ENTERTAINMENT
09/17/2014 01:08 pm ET Updated Sep 17, 2014

Ben Affleck Calls 'Bulls--t' On The Tabloids

Albert L. Ortega via Getty Images

Ben Affleck is no stranger to media scrutiny and tabloid fiction, but he managed to hone in on that less-than-enjoyable experience for his "Gone Girl" role.

Affleck spoke with Details magazine about playing leading man Nick Dunne in the upcoming "Gone Girl," due in theaters Oct. 3. Dunne gets swept away in a media storm after his wife goes missing and he's viewed as the main suspect in her disappearance. "They like me, they don't like me, they hate me, they love me," he says in the film, lamenting the mercurial environment of life under a microscope.

"I think that there are meta-comparisons that could be made," Affleck told Details. "That wasn't something that I was thinking about, playing that scene. The one aspect of this character that I can identify with is finding oneself thrust into a media narrative about oneself that's totally unrecognizable. You might go, 'Who is that person? This bears no relationship to me.'"

Back in May, the Oscar-winning actor made headlines after he was kicked out of Las Vegas' Hard Rock Casino for allegedly counting cards. Tabloids suggested Jennifer Garner couldn't handle her husband's gambling anymore.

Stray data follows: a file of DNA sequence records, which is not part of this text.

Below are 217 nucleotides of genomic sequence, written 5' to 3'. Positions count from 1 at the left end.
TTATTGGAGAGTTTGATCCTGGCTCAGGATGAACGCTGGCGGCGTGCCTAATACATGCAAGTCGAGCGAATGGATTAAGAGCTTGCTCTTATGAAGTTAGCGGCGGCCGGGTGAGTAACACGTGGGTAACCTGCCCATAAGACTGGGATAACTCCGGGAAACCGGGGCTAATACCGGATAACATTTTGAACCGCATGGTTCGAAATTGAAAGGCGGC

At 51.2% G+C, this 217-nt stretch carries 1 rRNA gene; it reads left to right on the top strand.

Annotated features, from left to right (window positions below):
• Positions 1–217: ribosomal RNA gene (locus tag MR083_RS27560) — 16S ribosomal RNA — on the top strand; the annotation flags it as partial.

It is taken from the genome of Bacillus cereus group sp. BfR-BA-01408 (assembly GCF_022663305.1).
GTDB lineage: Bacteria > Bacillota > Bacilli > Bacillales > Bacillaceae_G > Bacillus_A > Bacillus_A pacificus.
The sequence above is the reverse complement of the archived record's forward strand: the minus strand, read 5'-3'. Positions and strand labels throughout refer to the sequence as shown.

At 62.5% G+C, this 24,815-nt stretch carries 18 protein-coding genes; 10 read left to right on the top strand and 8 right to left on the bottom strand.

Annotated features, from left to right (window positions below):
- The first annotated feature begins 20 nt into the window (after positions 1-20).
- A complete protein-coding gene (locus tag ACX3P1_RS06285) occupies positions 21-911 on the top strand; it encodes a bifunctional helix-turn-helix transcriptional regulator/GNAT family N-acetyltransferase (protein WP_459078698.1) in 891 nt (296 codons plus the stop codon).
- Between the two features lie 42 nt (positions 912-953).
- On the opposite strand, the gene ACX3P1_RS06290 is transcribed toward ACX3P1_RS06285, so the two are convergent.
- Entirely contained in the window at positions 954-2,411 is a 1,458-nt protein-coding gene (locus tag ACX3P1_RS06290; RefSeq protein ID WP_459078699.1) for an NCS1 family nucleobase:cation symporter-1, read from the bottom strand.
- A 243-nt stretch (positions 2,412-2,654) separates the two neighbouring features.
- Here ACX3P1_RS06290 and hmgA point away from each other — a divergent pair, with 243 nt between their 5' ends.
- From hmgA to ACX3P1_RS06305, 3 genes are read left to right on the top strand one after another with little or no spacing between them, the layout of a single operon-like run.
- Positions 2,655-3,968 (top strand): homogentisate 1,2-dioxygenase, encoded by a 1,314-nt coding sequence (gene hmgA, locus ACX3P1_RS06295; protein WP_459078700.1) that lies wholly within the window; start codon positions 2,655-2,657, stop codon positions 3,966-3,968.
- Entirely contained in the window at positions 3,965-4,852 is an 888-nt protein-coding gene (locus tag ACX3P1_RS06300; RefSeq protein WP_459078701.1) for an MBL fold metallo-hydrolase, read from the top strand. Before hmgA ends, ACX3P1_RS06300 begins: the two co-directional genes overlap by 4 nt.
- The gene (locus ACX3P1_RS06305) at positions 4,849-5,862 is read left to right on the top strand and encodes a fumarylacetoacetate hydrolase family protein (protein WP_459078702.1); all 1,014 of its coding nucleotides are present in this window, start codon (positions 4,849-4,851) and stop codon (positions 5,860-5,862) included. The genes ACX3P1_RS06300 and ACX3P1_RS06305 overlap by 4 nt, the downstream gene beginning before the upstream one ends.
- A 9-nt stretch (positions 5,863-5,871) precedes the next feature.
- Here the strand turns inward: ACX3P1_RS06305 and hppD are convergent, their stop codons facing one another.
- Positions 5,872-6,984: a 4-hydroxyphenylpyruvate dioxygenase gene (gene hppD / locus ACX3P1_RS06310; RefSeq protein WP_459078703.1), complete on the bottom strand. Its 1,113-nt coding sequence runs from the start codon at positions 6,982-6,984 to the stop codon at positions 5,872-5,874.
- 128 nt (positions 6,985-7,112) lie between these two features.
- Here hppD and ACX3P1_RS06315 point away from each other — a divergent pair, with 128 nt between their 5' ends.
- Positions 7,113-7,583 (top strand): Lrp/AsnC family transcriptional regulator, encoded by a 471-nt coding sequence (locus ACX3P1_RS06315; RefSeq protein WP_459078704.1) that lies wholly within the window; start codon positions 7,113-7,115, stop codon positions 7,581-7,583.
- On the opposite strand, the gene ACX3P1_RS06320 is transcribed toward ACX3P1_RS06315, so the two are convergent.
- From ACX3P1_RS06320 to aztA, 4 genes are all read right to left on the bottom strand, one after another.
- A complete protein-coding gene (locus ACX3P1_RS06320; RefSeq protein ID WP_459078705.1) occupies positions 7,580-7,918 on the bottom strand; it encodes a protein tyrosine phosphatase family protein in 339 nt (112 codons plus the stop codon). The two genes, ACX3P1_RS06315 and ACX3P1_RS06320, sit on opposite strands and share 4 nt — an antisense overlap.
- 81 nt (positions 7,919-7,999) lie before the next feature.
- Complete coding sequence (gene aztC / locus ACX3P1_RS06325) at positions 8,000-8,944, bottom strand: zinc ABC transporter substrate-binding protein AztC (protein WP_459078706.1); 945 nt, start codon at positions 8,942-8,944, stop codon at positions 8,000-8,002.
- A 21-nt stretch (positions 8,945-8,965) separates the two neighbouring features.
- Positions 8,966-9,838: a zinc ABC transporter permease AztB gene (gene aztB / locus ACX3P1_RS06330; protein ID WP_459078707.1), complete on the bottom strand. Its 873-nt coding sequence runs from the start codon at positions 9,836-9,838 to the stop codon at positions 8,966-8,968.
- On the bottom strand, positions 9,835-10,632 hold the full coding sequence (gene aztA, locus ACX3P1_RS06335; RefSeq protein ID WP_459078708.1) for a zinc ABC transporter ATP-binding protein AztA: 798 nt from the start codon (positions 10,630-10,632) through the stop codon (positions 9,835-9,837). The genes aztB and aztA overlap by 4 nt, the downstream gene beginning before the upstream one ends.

"See, that's tabloid shit. That's all bullshit," Affleck protested. "They completely lie. I mean, I can show you 10 articles of Star and OK! -- those magazines feel totally comfortable absolutely fictionalizing every single element of the story. And there's nothing you can do about that. My only hope is that people with any common sense recognize that those stories are false. And, I don't know, there're worse stories ..."

In a recent interview with the New York Times, Affleck said the main connection he established with his "Gone Girl" character was that he, too, has "felt as though I was looking at a version of my life that I didn’t recognize through the prism of the media.”

During the days of his highly publicized relationship with Jennifer Lopez, he felt like he was “cast in a soap opera where I had no control over the lines I was saying or the story line.” He would think: “This bears no resemblance to me, and I really wish they would write me a better part. Because I don’t want to be this guy.”

Click here to read Affleck's full interview with Details.

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